Sure, in retrospect, the discipline required to sit at a desk and work and be quiet and not let my mind wander probably was worth a lot more than the regard I gave it - and I probably could benefit from a heaping helping of that discipline in my adult life - but at the time, I dreaded going to school most days, but loved going to my gifted program. I think both girls and boys can benefit from the "fun stuff" as well as the sitting-at-a-desk stuff. The US school system has its problems, and last I heard neither boys NOR girls were achieving as well as we think they should be. Improve the quality of education for both sexes, and both the boys and girls who are lagging behind will benefit.

It'd also be nice if we VALUED education a little bit more in the US, but that's just my wishness.

K

re: "I think she's saying...." at 9:01.

Oh, I do agree with you. That is what she is saying. It just sounded like such a classic of la-de-da Women's Center nonsense that I wanted to throw a bluebook at her. But that's me.

They really do believe the entire universe out there never has a thought without Ivy League guidance.

New topic.....
Richard is on the right track. These educational realignments sweep like prairie fire through the public schools - new math, phonics in...phonics out, whole word in..and out, bilingual works...doesn't...wait it does, etc. The assessment of new methods is pathetic, both by the educators and by the school boards and legislators who get swept up by the latest fad.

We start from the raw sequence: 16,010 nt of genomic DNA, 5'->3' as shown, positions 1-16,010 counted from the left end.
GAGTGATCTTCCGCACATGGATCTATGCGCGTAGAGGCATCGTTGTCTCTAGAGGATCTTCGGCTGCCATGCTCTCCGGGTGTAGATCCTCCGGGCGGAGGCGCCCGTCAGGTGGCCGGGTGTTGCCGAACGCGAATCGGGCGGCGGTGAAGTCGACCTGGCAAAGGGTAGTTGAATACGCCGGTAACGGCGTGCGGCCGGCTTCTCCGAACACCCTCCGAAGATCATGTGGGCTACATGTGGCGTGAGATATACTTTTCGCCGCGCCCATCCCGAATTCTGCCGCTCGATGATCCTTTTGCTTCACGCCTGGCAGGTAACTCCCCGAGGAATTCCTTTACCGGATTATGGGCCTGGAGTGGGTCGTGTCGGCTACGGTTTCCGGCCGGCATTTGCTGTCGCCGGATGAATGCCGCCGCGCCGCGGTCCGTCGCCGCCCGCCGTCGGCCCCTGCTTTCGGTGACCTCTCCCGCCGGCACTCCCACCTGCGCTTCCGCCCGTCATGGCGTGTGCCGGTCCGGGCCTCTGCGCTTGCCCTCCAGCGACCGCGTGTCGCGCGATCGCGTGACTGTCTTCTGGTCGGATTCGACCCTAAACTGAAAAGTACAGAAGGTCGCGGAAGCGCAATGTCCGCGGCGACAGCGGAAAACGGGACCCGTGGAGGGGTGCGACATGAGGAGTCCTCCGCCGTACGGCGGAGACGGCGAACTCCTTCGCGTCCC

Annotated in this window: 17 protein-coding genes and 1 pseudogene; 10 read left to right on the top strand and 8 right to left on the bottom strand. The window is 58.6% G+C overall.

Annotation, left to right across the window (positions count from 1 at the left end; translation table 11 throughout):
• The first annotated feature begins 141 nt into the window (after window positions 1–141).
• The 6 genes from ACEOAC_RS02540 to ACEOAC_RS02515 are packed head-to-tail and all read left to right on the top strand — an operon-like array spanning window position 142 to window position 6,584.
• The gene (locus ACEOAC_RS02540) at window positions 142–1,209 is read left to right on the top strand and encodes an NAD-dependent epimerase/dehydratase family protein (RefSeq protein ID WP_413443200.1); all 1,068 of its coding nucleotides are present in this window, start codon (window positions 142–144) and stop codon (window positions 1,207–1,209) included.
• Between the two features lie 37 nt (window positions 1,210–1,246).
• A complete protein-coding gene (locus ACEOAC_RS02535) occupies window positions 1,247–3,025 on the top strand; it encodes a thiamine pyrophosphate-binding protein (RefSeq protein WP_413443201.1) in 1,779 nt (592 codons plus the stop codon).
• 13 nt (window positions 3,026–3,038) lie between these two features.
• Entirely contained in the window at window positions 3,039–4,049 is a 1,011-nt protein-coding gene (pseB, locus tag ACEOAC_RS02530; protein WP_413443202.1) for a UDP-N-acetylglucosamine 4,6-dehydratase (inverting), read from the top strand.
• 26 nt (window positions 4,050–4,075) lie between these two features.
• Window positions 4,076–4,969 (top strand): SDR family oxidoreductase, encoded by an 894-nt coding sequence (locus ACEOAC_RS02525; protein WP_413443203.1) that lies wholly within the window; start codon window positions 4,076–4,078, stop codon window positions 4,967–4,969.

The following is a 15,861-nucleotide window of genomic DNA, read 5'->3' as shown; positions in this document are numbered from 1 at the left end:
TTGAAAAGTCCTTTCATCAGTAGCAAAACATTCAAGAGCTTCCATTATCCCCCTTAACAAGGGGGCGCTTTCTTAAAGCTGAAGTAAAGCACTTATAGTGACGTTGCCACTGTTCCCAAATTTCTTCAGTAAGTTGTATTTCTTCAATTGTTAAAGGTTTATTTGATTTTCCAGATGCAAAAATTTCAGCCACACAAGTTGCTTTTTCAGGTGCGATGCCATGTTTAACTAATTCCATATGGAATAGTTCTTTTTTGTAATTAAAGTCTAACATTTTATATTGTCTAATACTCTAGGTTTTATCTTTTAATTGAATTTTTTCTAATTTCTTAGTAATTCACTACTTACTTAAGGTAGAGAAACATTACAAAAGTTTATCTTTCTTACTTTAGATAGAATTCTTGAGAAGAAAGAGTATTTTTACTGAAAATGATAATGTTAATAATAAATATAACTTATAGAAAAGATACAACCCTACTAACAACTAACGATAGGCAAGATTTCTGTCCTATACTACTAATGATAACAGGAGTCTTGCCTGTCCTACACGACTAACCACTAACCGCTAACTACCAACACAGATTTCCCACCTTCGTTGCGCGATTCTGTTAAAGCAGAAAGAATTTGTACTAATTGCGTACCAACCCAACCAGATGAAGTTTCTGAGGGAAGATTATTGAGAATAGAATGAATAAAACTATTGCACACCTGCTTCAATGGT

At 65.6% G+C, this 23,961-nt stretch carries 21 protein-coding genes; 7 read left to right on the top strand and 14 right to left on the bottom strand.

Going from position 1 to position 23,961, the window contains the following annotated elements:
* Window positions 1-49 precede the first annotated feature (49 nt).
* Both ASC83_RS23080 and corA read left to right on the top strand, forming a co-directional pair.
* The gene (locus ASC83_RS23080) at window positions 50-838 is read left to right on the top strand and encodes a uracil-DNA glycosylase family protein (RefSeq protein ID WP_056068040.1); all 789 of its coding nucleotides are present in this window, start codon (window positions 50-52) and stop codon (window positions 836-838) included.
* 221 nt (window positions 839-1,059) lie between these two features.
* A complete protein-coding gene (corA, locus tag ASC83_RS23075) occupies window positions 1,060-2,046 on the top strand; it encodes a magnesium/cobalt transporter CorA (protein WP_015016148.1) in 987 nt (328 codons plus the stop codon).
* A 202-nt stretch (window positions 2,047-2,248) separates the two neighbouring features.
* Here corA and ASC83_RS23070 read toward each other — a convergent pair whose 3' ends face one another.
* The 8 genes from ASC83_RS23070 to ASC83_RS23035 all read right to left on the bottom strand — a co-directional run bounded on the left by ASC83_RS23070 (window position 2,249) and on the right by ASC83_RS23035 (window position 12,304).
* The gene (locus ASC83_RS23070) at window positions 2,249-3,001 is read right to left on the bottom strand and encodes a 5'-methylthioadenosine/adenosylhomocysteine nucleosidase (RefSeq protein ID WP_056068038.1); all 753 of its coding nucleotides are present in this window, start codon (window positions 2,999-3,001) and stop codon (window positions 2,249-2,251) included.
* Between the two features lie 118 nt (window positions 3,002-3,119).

Winding down, or up?... and
reverting to my naturally earthy level... I think I could tell Dr. Leonard Sax something else that boys do better standing up and girls do better sitting down. But I won't. Refer to the article, paragraph 2, for Dr. Sax's insight.

liontamer

So what's this about girls having to wait for instructions before beginning scientific experiments? If the boys don't wait also, how do they know what they're doing? As far as I'm concerned, they could abolish the experiments altogether. What's the point of doing the same test that's been done millions of times when you already know what the result is going to be? If they really want to make more productive classrooms, they should divide students based on how they learn best, whether it's through reading, writing, hands-on experience or lecturing. That would be interesting to see.

Rebecca E

liontamer wrote: "What's the point of doing the same test that's been done millions of times when you already know what the result is going to be?"

Because seeing it for yourself is different from reading it in a book? I know from reading that liquid nitrogen is really, really cold. But seeing an apple shatter, etc, was a lot neater and attention grabbing. I probably could have learned most of the principles in my physics class without doing the lab projects, but to actually see those principles in action? Not only interesting, but helps to drive home that what you're learning isn't just facts in a book, but real forces that affect the real world.

I'm not sure that even dividing people by how they learn best would work, because I think that just because you have a primary method of learning doesn't mean that other ways necessarily won't work, or that the skills involved in the methods you're not best at won't become useful to you later in life.